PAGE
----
The duo promises further adventures for their little clothed kitty—she’s off to a good start.

LITTLE LOLA

What kind of adventure will Little Lola have?

Little Lola wakes up early one morning. That is part of the plan, delineated in a to-do list. She must stretch, hide, read the paper, play games and have an adventure! Finding pink glasses, a pert little outfit and a backpack, she decides to board a school bus. When she gets to school, she’s excited; everything and everyone has a place. She practices writing and arithmetic. She practices painting and playing, singing and sharing. She loves everything about school, but she loves storytime and show and tell best of all. She thinks she has the best thing for show and tell…but the mouse she presents scares everyone, and the classroom erupts in chaos. Lola puts everything back (some rather out of place), and all the children say goodbye, and they hope to see her tomorrow. This debut for husband-and-wife team Saab and Gothard will be a good addition to the off-to-school canon. The spot and full-bleed watercolor illustrations have a retro, Scarry-esque look, complementing the declarative text that bubbles over with Lola’s enthusiasm. Little listeners uncertain about going off to school might find solace in Lola’s excitement.

The duo promises further adventures for their little clothed kitty—she’s off to a good start. (Picture book. 4-6)

Pub Date: April 22, 2014

ISBN: 978-0-06-227457-1

Page Count: 32

Publisher: Greenwillow Books

Review Posted Online: Jan. 15, 2014

Kirkus Reviews Issue: Feb. 1, 2014

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The snappy text will get toes tapping, but the information it carries is limited.

LET'S DANCE!

Dancing is one of the most universal elements of cultures the world over.

In onomatopoeic, rhyming text, Bolling encourages readers to dance in styles including folk dance, classical ballet, breakdancing, and line dancing. Read aloud, the zippy text will engage young children: “Tappity Tap / Fingers Snap,” reads the rhyme on the double-page spread for flamenco; “Jiggity-Jig / Zig-zag-zig” describes Irish step dancing. The ballet pages stereotypically include only children in dresses or tutus, but one of these dancers wears hijab. Overall, children included are racially diverse and vary in gender presentation. Diaz’s illustrations show her background in animated films; her active child dancers generally have the large-eyed sameness of cartoon characters. The endpapers, with shoes and musical instruments, could become a matching game with pages in the book. The dances depicted are described at the end, including kathak from India and kuku from Guinea, West Africa. Unfortunately, these explanations are quite rudimentary. Kathak dancers use their facial expressions extensively in addition to the “movements of their hands and their jingling feet,” as described in the book. Although today kuku is danced at all types of celebrations in several countries, it was once done after fishing, an activity acknowledged in the illustrations but not mentioned in the explanatory text.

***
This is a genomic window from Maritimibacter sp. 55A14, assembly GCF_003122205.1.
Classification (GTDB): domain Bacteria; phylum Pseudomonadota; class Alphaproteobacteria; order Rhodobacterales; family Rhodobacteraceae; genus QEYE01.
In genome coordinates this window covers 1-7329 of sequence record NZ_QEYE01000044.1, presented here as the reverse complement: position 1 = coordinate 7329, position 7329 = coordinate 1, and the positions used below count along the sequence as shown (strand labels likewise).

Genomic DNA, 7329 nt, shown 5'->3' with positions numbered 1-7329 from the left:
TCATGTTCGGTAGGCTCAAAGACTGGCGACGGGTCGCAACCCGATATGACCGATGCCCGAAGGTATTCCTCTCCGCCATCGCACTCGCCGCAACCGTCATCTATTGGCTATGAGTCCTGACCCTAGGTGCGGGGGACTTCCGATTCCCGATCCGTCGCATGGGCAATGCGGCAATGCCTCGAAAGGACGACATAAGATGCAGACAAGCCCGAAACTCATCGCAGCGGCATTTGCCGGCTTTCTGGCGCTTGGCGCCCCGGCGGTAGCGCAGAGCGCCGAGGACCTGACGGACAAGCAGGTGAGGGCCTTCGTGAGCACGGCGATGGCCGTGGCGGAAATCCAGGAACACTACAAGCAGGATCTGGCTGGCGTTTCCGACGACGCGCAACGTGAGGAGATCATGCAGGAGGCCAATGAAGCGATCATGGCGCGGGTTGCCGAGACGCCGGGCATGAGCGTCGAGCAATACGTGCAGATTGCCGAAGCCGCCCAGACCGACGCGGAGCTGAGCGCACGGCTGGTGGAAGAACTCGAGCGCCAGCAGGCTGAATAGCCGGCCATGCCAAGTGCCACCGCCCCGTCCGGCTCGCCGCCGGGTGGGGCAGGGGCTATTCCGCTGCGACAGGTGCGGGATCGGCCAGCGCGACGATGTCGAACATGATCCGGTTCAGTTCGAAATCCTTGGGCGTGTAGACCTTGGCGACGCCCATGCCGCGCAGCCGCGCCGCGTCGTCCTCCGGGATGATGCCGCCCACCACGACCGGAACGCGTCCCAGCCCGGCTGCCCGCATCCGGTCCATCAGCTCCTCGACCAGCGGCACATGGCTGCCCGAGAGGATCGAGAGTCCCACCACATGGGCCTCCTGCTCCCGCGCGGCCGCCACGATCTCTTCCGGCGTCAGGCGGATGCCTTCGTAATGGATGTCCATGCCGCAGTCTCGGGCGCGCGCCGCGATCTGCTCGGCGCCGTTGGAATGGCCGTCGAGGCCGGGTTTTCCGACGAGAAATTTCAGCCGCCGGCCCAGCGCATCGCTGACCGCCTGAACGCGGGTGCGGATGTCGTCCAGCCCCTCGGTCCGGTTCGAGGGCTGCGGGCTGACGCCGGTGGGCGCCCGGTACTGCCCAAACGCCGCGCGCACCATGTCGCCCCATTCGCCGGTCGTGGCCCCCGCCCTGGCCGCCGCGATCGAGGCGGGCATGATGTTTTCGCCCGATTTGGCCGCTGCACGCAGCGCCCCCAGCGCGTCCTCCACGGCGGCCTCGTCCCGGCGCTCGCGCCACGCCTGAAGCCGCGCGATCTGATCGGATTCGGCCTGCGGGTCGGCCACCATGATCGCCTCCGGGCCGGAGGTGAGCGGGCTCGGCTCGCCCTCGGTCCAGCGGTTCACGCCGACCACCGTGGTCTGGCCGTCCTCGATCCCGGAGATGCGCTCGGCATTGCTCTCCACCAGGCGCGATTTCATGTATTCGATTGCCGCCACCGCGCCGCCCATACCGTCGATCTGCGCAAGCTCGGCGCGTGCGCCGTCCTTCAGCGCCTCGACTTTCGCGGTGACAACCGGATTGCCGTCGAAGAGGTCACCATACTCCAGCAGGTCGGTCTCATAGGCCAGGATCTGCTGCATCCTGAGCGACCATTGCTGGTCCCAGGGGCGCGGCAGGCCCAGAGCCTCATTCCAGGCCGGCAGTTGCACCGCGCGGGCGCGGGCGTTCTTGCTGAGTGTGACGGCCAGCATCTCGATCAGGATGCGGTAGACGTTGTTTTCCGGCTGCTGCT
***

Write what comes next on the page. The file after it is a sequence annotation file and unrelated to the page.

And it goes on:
The snappy text will get toes tapping, but the information it carries is limited. (Informational picture book. 4-6)

Pub Date: March 3, 2020

ISBN: 978-1-63592-142-7

Page Count: 32

Publisher: Boyds Mills

Review Posted Online: Dec. 22, 2019

Kirkus Reviews Issue: Jan. 15, 2020

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PIRATES DON'T TAKE BATHS

Echoes of Runaway Bunny color this exchange between a bath-averse piglet and his patient mother. Using a strategy that would probably be a nonstarter in real life, the mother deflects her stubborn offspring’s string of bath-free occupational conceits with appeals to reason: “Pirates NEVER EVER take baths!” “Pirates don’t get seasick either. But you do.” “Yeesh. I’m an astronaut, okay?” “Well, it is hard to bathe in zero gravity. It’s hard to poop and pee in zero gravity too!” And so on, until Mom’s enticing promise of treasure in the deep sea persuades her little Treasure Hunter to take a dive. Chunky figures surrounded by lots of bright white space in Segal’s minimally detailed watercolors keep the visuals as simple as the plotline. The language isn’t quite as basic, though, and as it rendered entirely in dialogue—Mother Pig’s lines are italicized—adult readers will have to work hard at their vocal characterizations for it to make any sense. Moreover, younger audiences (any audiences, come to that) may wonder what the piggy’s watery closing “EUREKA!!!” is all about too. Not particularly persuasive, but this might coax a few young porkers to get their trotters into the tub. (Picture book. 4-6)

Pub Date: March 1, 2011

ISBN: 978-0-399-25425-3

Page Count: 32

Publisher: Philomel

Review Posted Online: Jan. 26, 2011

Kirkus Reviews Issue: Feb. 1, 2011

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